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Legislation

Senate delays: just another urban myth

By Senator Elaine McCoy      

The Senate does not delay passage of government legislation. It’s the other way around: government delays passage of its own bills, since it’s the government which enjoys near total control of the House of Commons most of the time and it sits on bills for months on end in its own chamber, writes Senator Elaine McCoy.

Senator Elaine McCoy says claims the Upper Chamber delays the passage of legislation are not borne out by facts. The Hill Times file photograph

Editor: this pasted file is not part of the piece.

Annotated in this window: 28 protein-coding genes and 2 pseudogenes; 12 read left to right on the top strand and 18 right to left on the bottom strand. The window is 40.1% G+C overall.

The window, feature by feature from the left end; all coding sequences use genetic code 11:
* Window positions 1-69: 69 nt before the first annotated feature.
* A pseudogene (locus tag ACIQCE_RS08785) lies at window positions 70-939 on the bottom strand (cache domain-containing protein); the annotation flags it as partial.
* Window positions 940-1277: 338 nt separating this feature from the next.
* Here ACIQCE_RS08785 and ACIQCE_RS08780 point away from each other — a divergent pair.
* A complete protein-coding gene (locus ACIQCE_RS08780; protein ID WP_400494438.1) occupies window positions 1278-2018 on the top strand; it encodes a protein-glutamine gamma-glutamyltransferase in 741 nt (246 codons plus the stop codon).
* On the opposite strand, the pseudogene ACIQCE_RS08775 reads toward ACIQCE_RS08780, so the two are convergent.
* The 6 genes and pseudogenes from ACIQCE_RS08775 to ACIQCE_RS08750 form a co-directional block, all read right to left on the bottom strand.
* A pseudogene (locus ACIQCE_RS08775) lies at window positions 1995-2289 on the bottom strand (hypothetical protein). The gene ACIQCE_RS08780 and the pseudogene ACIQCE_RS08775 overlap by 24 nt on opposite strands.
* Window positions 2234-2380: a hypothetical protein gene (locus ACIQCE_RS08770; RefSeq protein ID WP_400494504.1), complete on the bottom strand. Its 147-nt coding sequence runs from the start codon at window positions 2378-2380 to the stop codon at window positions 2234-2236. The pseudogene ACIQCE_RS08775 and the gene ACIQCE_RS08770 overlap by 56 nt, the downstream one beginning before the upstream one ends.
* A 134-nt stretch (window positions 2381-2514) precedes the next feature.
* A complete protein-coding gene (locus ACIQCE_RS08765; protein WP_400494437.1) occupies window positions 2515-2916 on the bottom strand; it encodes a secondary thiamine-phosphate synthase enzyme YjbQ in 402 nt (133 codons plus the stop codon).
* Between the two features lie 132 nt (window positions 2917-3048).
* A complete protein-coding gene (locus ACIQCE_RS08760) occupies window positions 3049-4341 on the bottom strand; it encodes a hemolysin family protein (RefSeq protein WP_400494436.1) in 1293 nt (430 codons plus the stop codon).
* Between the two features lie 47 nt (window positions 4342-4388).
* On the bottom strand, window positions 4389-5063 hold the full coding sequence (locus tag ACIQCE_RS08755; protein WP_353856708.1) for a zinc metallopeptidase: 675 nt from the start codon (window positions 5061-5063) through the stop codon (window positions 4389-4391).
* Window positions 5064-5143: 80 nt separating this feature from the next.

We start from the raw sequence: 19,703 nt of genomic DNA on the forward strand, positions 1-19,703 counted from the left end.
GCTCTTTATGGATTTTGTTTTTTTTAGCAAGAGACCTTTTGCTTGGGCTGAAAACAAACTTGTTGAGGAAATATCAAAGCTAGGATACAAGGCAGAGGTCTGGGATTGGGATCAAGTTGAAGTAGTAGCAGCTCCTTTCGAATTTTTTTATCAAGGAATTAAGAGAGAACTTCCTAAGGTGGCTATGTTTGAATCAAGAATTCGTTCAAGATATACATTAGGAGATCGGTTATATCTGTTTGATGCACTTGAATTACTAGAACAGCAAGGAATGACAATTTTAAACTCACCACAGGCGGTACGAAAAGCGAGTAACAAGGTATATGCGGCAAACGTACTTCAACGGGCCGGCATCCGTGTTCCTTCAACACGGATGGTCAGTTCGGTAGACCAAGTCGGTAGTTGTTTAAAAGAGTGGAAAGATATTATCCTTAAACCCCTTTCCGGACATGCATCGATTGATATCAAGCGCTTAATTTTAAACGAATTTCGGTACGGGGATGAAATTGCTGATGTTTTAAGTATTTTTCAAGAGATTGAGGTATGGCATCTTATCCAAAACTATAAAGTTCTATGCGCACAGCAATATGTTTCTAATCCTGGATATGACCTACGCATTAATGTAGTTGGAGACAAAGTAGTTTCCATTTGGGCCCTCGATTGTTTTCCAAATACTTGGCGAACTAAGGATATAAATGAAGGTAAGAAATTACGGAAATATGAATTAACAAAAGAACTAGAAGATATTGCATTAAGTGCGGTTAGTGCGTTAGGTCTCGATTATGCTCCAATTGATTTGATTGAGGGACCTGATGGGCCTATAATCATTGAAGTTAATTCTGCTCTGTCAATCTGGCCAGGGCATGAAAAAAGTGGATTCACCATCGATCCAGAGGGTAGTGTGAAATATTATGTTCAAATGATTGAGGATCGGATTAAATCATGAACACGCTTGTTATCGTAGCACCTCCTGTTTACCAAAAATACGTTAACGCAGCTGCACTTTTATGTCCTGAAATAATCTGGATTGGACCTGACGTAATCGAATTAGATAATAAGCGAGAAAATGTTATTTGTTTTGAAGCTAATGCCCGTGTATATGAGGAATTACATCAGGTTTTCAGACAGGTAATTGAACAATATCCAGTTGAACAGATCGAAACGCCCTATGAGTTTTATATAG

Everyone knows that the Senate delays government legislation. Don’t we? Well, no we don’t. In fact, the House of Commons tends to take almost three times as long to deal with government legislation as the Senate does. This incontestable fact is based on an actual count of official parliamentary records over the last ten parliaments (i.e., the past 37 years). On average, government bills spend 144 days in Parliament from first to final reading. Only 35 of those

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